Talking to Robots
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Talking to Robots : A Brief Guide to Our Human-Robot Futures

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One of Time magazine's '32 Books You Need to Read This Summer' -- 'a riveting read'.

'Intensely readable, downright terrifying, and surprisingly uplifting.'
Vanity Fair

'A fascinating work of imaginative futurology, a science journalist takes a look at our current technologies and anticipates the human-robot future that could await us - one full of warrior bots, politician bots, doctor bots and sex bots.'
One of Barbara VanDenburgh's '5 Books Not to Miss', USA Today

One of the best summer reads of 2019, according to top authors David Baldacci and Elizabeth Acevedo on USA Today's Today programme.

'A refreshing variation on the will-intelligent-robots-bring-Armageddon genre . . . this colorful mixture of expert futurology and quirky speculation does not disappoint'
Kirkus Reviews

PERFECT FOR FANS OF YUVAL NOAH HARARI'S SAPIENS AND HOMO DEUS.

'A robot may not injure a human being or, through inaction, allow a human being to come to harm.' Isaac Asimov, The First Law of Robotics

What robot and AI systems are being built and imagined right now? What do they say about us, their creators? Will they usher in a fantastic new future, or destroy us? What do some of our greatest thinkers, from physicist Brian Greene and futurist Kevin Kelly to inventor Dean Kamen, geneticist George Church and filmmaker Tiffany Shlain, anticipate for our human-robot future? For even as robots and AI intrigue us and make us anxious about the future, our fascination with robots has always been about more than the potential of the technology - it also concerns what robots tell us about being human.

From present-day Facebook and Amazon bots to near-future 'intimacy' bots and 'the robot that swiped my job' bots, bestselling American popular science writer David Ewing Duncan's Talking to Robots is a wonderfully entertaining and insightful guide to possible future scenarios about robots, both real and imagined.

Featured bots include robot drivers; doc bots; politician bots; warrior bots; sex bots; synthetic
bio bots; dystopic bots that are hopefully just bad dreams; and ultimately, God Bot (as
described by physicist Brian Greene).

These scenarios are informed by discussions with well-known thinkers, engineers, scientists, artists, philosophers and others, who share with us their ideas, hopes and fears about robots. David spoke with, among others, Kevin Kelly, David Baldacci, Brian Greene, Dean Kamen, Craig Venter, Stephanie Mehta, David Eagleman, George Poste, George Church, General R. H. Latiff, Robert Seigel, Emily Morse, David Sinclair, Ken Goldberg, Sunny Bates, Adam Gazzaley, Tim O'Reilly, Tiffany Shlain, Eric Topol and Juan Enriquez.

These discussions, along with some reporting on bot-tech, bot-history and real-time societal and
ethical issues with robots, are the launch pads for unfurling possible bot futures that are informed by how people and societies have handled new technologies in the past.

The book describes how robots work, but its primary focus is on what our fixation with bots
and AI says about us as humans: about our hopes and anxieties; our myths, stories, beliefs and
ideas about beings both real and artificial; and our attempts to attain perfection.

We are at a pivotal moment when our ancient infatuation with human-like beings with certain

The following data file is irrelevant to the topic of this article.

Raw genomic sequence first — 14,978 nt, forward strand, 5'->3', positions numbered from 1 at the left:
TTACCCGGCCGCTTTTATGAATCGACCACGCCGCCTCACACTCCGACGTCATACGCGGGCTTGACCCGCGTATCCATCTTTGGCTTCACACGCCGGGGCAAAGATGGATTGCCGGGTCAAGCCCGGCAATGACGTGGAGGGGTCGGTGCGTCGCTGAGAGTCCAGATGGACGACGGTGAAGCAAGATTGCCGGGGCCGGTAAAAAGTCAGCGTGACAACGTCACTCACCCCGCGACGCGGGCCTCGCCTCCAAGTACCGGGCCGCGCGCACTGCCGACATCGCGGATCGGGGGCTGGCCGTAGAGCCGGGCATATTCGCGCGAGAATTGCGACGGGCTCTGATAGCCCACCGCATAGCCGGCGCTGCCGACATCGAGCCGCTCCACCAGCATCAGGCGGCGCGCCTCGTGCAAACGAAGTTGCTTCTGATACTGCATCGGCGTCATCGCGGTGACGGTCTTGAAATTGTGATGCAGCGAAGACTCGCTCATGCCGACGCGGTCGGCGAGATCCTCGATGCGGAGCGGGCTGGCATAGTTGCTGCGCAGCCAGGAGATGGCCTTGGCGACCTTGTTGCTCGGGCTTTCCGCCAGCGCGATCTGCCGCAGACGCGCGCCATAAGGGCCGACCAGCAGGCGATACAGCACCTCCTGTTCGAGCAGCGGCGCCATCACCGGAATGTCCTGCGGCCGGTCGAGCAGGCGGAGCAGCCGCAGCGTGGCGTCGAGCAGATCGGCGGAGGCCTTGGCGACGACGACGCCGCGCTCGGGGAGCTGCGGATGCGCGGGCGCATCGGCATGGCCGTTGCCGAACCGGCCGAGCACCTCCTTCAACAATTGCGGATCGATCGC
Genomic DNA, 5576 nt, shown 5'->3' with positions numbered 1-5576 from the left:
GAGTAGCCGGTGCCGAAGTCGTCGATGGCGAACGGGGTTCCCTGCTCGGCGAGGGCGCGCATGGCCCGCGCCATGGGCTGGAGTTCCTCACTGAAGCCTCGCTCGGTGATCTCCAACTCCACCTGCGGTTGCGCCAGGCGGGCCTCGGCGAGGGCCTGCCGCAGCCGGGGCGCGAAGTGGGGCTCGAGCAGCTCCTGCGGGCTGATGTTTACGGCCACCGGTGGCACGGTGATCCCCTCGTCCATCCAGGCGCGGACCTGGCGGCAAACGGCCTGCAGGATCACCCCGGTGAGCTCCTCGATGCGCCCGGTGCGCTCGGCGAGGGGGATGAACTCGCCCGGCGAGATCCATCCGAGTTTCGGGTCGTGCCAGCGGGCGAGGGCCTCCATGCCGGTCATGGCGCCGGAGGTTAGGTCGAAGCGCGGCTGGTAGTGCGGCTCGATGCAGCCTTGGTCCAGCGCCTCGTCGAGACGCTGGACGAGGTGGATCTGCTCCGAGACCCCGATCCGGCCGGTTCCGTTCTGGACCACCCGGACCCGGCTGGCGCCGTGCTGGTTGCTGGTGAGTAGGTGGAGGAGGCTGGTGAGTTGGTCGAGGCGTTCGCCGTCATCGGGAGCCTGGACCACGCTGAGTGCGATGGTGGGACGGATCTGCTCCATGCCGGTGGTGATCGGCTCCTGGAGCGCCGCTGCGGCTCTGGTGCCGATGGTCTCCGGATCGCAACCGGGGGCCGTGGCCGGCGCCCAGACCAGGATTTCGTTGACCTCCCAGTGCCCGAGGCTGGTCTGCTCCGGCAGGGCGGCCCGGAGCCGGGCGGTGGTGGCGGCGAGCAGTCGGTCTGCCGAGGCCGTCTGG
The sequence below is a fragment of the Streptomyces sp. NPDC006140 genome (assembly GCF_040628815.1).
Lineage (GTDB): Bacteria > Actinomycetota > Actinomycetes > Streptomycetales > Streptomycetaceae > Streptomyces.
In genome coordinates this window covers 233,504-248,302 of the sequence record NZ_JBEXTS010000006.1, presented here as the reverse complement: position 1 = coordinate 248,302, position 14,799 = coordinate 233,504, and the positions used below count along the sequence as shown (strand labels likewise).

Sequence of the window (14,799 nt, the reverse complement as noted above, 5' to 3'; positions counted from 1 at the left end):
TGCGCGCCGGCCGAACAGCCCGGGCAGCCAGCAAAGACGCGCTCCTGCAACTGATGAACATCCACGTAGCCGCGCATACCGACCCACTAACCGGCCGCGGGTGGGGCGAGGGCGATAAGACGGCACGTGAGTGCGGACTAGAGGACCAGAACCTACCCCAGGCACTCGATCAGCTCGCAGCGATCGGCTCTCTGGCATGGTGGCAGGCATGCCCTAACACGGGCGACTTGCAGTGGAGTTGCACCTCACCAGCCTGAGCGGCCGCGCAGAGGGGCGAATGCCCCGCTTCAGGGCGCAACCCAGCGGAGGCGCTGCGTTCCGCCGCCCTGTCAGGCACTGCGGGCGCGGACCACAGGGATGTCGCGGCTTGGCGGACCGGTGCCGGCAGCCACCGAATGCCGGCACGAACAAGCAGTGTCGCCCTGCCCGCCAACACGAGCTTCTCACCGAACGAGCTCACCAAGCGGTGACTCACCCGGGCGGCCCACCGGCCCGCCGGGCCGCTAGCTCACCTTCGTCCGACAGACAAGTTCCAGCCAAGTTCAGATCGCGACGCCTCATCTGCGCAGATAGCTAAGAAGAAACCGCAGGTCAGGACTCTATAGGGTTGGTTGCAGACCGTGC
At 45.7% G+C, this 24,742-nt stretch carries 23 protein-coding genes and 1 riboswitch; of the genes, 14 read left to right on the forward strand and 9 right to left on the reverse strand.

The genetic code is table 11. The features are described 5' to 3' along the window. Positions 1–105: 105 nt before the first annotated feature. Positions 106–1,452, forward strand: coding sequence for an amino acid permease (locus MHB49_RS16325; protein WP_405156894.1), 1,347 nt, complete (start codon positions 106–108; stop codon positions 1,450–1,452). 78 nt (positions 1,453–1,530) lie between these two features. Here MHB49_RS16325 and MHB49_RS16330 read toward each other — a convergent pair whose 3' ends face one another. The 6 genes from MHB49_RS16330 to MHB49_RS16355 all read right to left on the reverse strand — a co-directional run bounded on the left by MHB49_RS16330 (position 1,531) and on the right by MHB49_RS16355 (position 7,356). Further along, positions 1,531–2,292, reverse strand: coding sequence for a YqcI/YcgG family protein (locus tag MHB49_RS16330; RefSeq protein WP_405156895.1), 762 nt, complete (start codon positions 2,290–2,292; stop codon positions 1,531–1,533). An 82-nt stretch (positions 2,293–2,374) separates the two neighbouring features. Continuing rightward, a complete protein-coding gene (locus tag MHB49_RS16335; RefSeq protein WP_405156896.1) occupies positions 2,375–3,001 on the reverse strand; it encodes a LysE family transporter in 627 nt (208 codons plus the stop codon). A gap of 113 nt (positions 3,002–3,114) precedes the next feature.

attributes or superpowers - in mythology, religion and storytelling - is coinciding with our
ability to actually build some of these entities.
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Product details

  • Hardback | 320 pages
  • 162 x 238 x 34mm | 526g
  • Robinson
  • London, United Kingdom
  • English
  • 147214290X
  • 9781472142900
  • 657,396

Review quote

One of the best summer reads of 2019. -- David Baldacci and Elizabeth Acevedo * USA Today's Today programme * 'A fascinating work of imaginative futurology, a science journalist takes a look at our current technologies and anticipates the human-robot future that could await us - one full of warrior bots, politician bots, doctor bots and sex bots.' -- Barbara VanDenburgh * `5 Books Not to Miss', USA Today * 'Intensely readable, downright terrifying, and surprisingly uplifting.' * Vanity Fair * A brilliant chronicle of encounters with our future selves. -- Andrei Codrescu, bestselling author and NPR commentator A riveting read. * Time Magazine * Duncan writes the way good teachers teach, conversational, yet informed . . . [he] is a popularizer and storyteller. * USA Today * A refreshing variation on the will-intelligent-robots-bring-Armageddon genre . . . this colorful mixture of expert futurology and quirky speculation does not disappoint. * Kirkus *
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About David Ewing Duncan

DAVID EWING DUNCAN is the author of nine books, including the international bestseller Calendar, and writes for Wired, Discover, and the Atlantic Monthly. He is a freelance producer and correspondent for ABC's Nightline, and a commentator on NPR's Journalist, author and researcher David Ewing Duncan has covered the intersection of technology and humanity for Wired, Vanity Fair, the New York Times, Atlantic, Fortune, NPR, ABC News and many others. He is the author of nine books, which have been translated into over twenty languages, including the international bestseller The Calendar, and Experimental Man. In 2003, he won the Magazine Journalism Award from the American Association for the Advancement of Science. He is the founding director of the Center for Life Science Policy at UC Berkeley. He lives in San Francisco, California and Boston, Massachusetts.
www.davidewingduncan.com
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